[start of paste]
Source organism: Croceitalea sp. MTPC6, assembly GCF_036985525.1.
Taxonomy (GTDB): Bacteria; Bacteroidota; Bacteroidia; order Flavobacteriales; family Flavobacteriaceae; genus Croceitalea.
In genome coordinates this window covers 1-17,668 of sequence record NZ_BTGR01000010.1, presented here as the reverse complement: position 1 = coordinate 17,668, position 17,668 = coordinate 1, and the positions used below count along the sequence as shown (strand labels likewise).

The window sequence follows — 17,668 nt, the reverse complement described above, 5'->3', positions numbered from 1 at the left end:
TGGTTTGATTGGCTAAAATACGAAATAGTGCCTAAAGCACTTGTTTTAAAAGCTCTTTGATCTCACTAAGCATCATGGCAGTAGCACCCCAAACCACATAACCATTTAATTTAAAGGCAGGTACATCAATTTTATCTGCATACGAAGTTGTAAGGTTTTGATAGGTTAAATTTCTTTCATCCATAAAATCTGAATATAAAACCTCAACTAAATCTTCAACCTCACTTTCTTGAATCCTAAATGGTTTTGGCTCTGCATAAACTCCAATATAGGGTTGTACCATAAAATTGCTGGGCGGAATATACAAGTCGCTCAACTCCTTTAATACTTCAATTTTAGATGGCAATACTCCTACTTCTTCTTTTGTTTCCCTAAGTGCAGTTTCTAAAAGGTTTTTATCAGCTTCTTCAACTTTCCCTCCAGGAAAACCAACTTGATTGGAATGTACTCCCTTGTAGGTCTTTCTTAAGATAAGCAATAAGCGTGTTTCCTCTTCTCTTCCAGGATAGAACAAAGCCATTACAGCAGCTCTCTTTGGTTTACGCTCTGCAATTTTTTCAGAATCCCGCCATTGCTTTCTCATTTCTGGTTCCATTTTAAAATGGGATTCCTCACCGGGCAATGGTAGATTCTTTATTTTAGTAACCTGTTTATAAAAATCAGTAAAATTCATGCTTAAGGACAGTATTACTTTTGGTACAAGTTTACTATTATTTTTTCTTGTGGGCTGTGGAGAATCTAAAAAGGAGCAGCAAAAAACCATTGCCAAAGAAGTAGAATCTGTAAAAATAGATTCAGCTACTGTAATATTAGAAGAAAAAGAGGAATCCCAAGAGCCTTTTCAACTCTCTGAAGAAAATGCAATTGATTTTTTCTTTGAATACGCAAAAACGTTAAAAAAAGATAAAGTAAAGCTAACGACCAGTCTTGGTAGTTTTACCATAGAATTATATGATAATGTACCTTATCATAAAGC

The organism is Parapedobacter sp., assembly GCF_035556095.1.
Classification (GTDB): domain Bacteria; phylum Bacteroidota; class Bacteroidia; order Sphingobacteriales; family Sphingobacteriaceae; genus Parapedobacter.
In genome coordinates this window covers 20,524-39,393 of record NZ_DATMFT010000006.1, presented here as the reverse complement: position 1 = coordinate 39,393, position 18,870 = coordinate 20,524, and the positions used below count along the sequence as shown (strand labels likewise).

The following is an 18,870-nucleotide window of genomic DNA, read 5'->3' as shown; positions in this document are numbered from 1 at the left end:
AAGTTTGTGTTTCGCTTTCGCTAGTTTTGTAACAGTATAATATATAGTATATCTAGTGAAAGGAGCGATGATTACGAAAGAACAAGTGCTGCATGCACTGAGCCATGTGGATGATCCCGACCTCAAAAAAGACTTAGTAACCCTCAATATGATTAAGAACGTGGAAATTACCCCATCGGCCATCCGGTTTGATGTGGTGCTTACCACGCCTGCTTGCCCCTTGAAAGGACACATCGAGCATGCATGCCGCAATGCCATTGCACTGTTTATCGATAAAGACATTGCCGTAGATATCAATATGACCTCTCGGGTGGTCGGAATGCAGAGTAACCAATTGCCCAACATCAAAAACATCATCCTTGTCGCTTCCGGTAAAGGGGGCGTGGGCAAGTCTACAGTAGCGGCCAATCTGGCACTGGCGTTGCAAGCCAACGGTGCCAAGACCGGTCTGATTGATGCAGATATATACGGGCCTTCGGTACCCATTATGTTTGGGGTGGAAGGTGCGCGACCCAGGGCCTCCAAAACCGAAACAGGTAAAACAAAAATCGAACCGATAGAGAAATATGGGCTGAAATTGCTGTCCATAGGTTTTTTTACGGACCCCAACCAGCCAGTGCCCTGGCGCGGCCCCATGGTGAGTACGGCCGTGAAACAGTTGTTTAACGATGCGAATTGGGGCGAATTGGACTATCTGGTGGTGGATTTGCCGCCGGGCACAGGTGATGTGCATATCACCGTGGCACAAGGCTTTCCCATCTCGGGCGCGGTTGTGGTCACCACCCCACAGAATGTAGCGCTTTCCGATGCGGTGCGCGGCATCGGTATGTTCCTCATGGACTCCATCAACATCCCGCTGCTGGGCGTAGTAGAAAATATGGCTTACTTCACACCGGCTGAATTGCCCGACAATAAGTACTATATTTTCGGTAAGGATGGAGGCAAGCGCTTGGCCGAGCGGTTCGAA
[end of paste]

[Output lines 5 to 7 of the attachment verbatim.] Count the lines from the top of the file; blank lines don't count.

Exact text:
TGGTTTGATTGGCTAAAATACGAAATAGTGCCTAAAGCACTTGTTTTAAAAGCTCTTTGATCTCACTAAGCATCATGGCAGTAGCACCCCAAACCACATAACCATTTAATTTAAAGGCAGGTACATCAATTTTATCTGCATACGAAGTTGTAAGGTTTTGATAGGTTAAATTTCTTTCATCCATAAAATCTGAATATAAAACCTCAACTAAATCTTCAACCTCACTTTCTTGAATCCTAAATGGTTTTGGCTCTGCATAAACTCCAATATAGGGTTGTACCATAAAATTGCTGGGCGGAATATACAAGTCGCTCAACTCCTTTAATACTTCAATTTTAGATGGCAATACTCCTACTTCTTCTTTTGTTTCCCTAAGTGCAGTTTCTAAAAGGTTTTTATCAGCTTCTTCAACTTTCCCTCCAGGAAAACCAACTTGATTGGAATGTACTCCCTTGTAGGTCTTTCTTAAGATAAGCAATAAGCGTGTTTCCTCTTCTCTTCCAGGATAGAACAAAGCCATTACAGCAGCTCTCTTTGGTTTACGCTCTGCAATTTTTTCAGAATCCCGCCATTGCTTTCTCATTTCTGGTTCCATTTTAAAATGGGATTCCTCACCGGGCAATGGTAGATTCTTTATTTTAGTAACCTGTTTATAAAAATCAGTAAAATTCATGCTTAAGGACAGTATTACTTTTGGTACAAGTTTACTATTATTTTTTCTTGTGGGCTGTGGAGAATCTAAAAAGGAGCAGCAAAAAACCATTGCCAAAGAAGTAGAATCTGTAAAAATAGATTCAGCTACTGTAATATTAGAAGAAAAAGAGGAATCCCAAGAGCCTTTTCAACTCTCTGAAGAAAATGCAATTGATTTTTTCTTTGAATACGCAAAAACGTTAAAAAAAGATAAAGTAAAGCTAACGACCAGTCTTGGTAGTTTTACCATAGAATTATATGATAATGTACCTTATCATAAAGC

The organism is Parapedobacter sp., assembly GCF_035556095.1.
Classification (GTDB): domain Bacteria; phylum Bacteroidota; class Bacteroidia; order Sphingobacteriales; family Sphingobacteriaceae; genus Parapedobacter.